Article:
Over the past couple of years, most of us have likely read or viewed a program about 3D printers. Watch a 3D printer in action and you’ll likely gape in awe. You would probably also fall asleep; 3D printers are not the fastest things on the planet. However, it has to be said that these phenomenal whatchamahoozies can accomplish truly amazing feats that would have been downright scary fifty years ago.
Don’t think you need a 3D printer in some form or fashion in your life? Think again.
Can’t find that one perfect pair of earrings for your big date this weekend? Print yourself a stunning one-of-a-kind pair. One step away from completing your Lego masterpiece but you’re a few pieces shy? You guessed it: have a few blocks printed and you’re good to go. Need to lock up your valuables but can’t find the right lock? Turn to Thingiverse for a fully functioning printed padlock.
Let’s face it: it’s income tax time and sooner or later you’ll be flush with greenbacks. Once you pay down on those outstanding Christmas credit card bills and repay your Uncle Bud for the cash he floated you back in October, you might have a grand or two lying around just itching to be spent. Unfortunately, you’ll likely need more than that for a 3D printer, but it was a nice thought while it lasted.
If, however, you still have an overwhelming urge to print in 3D and you have an affinity for creating in the kitchen, a 3D food printer may be just the thing to satiate your palate. The culinary world’s game has just been stepped up a notch. While a regular 3D printer prints with plastics, 3D food printers make use of edible ingredients.
Shut the front door!
One such 3D food printer that is due out on the market as a mass produced product during the second half of 2015 is Foodini. Foodini will come in at a relatively manageable price tag of around $1,000 and has the ability to print either sweet or savory foods as long as they fit into the tube and can be extruded. Sounds pleasant, no?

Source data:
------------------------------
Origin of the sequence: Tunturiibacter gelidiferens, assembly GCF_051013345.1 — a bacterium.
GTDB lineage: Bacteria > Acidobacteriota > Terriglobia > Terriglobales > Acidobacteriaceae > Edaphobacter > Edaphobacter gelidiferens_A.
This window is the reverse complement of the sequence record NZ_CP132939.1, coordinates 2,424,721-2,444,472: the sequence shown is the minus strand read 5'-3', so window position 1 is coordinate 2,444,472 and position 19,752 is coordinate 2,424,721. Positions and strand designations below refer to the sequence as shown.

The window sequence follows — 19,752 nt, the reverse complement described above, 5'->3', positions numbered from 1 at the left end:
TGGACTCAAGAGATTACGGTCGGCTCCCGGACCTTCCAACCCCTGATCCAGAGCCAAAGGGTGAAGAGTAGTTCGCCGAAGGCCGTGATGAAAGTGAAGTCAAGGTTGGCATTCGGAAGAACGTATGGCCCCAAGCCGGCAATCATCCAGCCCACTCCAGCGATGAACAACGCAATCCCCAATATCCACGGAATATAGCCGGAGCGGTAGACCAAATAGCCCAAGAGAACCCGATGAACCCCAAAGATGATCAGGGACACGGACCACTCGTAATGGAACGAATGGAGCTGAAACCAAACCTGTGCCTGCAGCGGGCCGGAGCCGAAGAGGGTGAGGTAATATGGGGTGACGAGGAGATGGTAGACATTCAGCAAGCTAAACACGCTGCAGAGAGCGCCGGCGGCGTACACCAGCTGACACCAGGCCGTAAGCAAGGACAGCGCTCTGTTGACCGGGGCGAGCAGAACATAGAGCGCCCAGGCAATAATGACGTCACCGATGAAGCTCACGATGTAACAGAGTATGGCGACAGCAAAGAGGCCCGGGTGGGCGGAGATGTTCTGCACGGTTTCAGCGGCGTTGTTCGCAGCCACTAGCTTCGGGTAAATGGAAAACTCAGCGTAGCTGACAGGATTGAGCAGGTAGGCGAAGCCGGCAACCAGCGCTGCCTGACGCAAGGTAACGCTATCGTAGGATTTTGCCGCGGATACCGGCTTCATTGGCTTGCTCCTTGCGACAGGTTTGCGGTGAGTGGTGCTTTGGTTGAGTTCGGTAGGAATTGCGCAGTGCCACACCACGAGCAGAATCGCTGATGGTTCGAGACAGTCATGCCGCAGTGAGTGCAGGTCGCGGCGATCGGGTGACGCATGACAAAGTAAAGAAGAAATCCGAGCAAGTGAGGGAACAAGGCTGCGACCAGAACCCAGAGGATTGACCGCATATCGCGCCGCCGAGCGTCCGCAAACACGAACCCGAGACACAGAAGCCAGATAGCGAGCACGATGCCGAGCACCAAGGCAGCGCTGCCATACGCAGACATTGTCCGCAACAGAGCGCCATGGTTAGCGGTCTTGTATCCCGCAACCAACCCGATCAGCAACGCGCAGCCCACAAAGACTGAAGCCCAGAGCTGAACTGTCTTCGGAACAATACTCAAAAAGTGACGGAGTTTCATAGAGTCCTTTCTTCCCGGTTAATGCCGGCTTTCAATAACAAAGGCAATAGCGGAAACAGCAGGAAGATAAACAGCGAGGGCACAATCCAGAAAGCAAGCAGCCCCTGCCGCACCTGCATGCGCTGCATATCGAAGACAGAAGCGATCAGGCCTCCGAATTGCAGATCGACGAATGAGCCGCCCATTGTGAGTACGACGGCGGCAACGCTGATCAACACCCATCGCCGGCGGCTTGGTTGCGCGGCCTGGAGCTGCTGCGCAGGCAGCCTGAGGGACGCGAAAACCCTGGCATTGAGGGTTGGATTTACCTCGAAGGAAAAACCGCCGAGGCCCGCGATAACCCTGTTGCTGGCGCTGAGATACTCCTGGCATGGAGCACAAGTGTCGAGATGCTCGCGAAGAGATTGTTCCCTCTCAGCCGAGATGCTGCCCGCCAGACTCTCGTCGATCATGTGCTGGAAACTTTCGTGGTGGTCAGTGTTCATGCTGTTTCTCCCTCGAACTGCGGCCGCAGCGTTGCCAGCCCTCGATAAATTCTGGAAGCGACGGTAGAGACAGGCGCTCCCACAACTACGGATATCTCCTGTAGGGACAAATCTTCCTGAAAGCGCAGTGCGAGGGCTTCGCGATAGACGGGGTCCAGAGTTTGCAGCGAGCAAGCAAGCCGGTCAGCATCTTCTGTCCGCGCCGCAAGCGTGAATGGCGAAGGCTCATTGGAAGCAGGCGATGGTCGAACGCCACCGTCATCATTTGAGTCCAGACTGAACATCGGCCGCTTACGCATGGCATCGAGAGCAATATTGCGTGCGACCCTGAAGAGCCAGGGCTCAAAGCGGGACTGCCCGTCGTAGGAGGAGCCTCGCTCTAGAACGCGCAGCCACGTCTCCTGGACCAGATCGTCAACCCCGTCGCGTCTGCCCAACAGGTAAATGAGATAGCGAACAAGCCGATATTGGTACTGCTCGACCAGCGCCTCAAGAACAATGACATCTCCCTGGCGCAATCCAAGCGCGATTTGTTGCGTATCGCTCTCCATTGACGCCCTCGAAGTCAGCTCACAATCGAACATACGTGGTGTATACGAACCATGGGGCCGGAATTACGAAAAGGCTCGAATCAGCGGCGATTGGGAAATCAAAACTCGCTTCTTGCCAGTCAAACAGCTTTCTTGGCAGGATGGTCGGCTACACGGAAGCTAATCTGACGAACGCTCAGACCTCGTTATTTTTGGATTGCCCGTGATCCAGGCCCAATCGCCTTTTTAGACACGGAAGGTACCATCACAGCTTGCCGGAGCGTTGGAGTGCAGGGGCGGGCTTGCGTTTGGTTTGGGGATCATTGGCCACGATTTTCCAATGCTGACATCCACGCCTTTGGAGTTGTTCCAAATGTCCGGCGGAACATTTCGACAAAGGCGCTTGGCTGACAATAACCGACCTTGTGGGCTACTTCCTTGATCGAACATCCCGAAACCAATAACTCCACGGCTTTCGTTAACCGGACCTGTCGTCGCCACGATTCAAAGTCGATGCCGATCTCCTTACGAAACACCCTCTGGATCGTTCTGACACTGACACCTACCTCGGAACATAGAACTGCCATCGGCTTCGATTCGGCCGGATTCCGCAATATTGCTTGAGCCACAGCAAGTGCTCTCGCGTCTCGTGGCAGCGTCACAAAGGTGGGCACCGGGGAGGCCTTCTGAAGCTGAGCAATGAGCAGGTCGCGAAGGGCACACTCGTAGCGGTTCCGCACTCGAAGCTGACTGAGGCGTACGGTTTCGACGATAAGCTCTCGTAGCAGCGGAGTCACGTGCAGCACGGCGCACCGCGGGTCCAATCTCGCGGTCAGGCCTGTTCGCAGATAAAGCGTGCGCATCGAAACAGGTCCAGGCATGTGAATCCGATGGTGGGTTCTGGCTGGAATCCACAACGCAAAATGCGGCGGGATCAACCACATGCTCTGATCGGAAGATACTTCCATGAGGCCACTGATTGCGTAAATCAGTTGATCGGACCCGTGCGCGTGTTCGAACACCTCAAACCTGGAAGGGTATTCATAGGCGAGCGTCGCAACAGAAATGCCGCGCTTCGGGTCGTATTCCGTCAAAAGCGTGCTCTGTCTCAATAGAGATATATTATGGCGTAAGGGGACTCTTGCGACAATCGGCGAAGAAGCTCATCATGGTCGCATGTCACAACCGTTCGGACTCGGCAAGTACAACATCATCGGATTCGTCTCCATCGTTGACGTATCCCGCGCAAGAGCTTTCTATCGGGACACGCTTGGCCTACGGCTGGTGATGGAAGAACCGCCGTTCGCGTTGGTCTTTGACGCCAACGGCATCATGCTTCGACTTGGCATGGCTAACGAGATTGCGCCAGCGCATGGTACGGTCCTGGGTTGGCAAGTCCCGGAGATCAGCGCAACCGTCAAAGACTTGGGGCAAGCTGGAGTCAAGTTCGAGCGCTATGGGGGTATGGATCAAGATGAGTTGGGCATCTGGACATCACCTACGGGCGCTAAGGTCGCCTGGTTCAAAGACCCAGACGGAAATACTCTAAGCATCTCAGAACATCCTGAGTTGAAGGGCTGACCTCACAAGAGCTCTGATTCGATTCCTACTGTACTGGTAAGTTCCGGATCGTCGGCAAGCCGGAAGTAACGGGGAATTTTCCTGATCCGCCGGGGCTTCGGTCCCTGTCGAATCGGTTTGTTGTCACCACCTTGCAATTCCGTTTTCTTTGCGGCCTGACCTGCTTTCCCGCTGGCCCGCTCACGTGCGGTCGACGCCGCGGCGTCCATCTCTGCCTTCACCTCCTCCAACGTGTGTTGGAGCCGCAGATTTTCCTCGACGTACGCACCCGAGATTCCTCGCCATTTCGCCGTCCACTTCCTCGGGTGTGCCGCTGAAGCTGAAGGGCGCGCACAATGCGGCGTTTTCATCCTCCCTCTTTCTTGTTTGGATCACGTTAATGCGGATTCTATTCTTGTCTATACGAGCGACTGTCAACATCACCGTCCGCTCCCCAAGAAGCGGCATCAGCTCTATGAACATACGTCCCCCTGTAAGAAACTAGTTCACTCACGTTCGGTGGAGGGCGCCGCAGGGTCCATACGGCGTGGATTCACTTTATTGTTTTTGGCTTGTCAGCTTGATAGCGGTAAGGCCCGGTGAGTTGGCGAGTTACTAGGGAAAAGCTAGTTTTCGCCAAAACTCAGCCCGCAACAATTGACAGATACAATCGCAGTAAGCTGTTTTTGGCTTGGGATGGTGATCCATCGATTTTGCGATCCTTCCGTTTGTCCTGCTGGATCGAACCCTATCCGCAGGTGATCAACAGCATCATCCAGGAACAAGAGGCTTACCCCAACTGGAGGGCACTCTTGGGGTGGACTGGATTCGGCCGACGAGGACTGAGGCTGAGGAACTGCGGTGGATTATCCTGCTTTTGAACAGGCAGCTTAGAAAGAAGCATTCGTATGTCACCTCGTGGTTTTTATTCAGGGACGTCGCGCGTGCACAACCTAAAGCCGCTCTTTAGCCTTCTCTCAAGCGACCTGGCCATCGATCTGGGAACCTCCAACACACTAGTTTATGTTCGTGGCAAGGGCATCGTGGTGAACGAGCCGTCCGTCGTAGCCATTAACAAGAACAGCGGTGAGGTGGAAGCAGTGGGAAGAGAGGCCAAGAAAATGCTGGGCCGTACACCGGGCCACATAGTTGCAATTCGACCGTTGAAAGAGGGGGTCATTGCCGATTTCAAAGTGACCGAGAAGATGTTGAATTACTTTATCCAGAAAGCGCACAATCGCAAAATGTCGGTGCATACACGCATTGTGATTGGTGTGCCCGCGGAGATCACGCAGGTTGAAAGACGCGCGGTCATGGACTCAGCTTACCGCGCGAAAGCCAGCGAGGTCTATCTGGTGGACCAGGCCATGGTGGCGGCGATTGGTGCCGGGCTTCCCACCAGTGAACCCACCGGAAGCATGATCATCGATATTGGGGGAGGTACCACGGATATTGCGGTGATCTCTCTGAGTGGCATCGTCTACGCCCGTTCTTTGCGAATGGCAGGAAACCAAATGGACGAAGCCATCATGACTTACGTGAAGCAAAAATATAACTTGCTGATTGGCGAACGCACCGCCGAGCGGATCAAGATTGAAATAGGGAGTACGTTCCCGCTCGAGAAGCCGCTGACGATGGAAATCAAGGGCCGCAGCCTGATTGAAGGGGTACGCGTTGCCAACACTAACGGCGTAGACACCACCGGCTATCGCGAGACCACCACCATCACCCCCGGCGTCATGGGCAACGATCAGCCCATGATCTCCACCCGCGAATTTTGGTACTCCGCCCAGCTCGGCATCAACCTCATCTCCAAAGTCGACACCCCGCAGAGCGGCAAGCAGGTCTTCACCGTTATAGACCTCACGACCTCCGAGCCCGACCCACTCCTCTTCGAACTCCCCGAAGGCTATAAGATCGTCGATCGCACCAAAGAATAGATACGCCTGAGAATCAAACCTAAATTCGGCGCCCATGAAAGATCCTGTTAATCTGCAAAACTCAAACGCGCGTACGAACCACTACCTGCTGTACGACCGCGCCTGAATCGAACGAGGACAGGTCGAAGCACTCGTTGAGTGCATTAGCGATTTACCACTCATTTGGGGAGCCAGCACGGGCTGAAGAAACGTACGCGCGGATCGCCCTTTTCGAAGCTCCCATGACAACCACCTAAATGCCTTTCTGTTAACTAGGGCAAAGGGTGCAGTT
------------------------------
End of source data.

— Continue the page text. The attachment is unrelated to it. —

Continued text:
The process involves reusable capsules that are then filled with paste-like ingredients. As far as how the food tastes, Natural Machines, the makers of Foodini, stresses that because the user can choose fresh ingredients to go into the capsules for printing, not only is the food geared towards their palate, but it is a healthier option over additive-laden processed foods. See a [silent] demo below of Foodini printing spaghetti.
[Video credit: Natural Machines]
One of the coolest 3D food printing innovations is the second generation Choc Creator 2.0 which allows for printing custom 3D chocolate treats. The Choc Creator 2.0 has a compact three-dimensional motion platform and a compartment that keeps the chocolate at a constant temperature. Chocolate can be printed directly printed onto cakes, cookies, paper and more.
Speaking of a sweet tooth, the ChefJet Pro 3D from 3D Systems is a full-color 3D printer that prints in … wait for it … sugar! The ChefJet Pro comes in a variety of recipes, including sour apple, watermelon, mint, vanilla, sour apple and cherry. As with its likely nemesis, Foodini, the ChefJet Pro 3D is expected availability is the second half of 2015. On a related note, 3D Systems recently announced its collaboration with The Culinary Institute of America. From the press release:
This joint collaboration includes the development of a series of conferences and seminars for the CIA community supported by new state-of-the-art food 3D printing technologies located at CIA campuses. Additionally, 3DS plans to provide CIA students with fellowship and internship programs at The Sugar Lab, its Los Angeles based 3D printing culinary innovation center.
The CIA plans to incorporate 3D printing technology into their curriculm. As such, the CIA will commence a beta testing program with the ChefJet Pro in an effort to allow students and faculty the opportunity to explore the merging of 3D food printing and artisan culinary methods.
[Video credit: 3D Systems]
“Our collaboration with the CIA provides the culinary community with a unique opportunity to explore and experience the open-ended possibilities of fusing 3D food printing with traditional culinary arts,” said Avi Reichental, President and CEO, 3DS.
3D Systems has also thrown its hat into the chocolate ring with the release of Cocojet, a collaborative effort between 3DS and The Hershey Company. While thte Cocojet is ideal for a chocolatier or baker, far more people can loose their minds in chocolate culinary creations as well. It’s culinary printing at its sweetest. So much chocolate, so little time . . .
[Video credit: 3D Systems]
The world of 3D printing has exploded exponentially. It seems that it is only limited by the imagination. If it has a consistency that can fit into a tube, it can be produced in layer upon layer in 3D. Technology truly is amazing.
So what about you . . . would you eat 3D printed food?